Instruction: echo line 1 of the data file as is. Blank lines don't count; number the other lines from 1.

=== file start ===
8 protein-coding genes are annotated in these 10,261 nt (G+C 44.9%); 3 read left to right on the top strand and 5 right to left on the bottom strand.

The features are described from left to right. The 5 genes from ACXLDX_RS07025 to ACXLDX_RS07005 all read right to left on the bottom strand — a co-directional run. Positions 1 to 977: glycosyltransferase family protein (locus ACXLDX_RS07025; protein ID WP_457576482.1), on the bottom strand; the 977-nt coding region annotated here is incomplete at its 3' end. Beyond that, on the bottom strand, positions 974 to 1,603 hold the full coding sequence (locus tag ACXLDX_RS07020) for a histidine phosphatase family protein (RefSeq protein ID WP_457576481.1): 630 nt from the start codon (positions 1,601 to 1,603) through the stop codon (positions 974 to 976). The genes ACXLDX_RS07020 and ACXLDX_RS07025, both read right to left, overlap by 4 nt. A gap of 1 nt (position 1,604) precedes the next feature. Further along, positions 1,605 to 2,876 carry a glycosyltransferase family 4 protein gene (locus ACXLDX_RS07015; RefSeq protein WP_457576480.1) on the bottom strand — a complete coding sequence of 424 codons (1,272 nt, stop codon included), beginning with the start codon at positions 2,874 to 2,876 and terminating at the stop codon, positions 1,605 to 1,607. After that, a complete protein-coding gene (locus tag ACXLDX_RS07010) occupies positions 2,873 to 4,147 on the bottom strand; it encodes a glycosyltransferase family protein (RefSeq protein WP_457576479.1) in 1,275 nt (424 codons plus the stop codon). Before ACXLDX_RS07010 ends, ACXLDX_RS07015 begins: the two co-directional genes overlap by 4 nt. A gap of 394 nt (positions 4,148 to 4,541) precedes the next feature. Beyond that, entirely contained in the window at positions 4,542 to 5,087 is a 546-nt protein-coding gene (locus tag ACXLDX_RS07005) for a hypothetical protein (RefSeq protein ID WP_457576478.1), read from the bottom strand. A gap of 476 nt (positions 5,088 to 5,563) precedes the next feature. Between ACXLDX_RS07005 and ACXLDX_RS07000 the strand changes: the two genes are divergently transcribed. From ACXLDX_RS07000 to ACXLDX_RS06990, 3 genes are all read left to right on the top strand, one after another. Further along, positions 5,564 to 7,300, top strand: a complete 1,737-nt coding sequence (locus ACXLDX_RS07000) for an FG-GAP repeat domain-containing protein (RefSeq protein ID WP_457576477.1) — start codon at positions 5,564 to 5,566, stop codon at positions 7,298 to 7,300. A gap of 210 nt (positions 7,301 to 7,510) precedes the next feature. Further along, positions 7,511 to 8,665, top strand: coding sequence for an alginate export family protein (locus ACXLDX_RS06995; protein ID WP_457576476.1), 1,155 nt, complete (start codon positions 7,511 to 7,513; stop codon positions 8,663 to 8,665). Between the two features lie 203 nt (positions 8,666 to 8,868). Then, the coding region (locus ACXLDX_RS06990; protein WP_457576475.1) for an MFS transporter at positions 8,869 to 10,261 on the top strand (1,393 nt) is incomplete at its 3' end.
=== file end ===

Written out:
8 protein-coding genes are annotated in these 10,261 nt (G+C 44.9%); 3 read left to right on the top strand and 5 right to left on the bottom strand.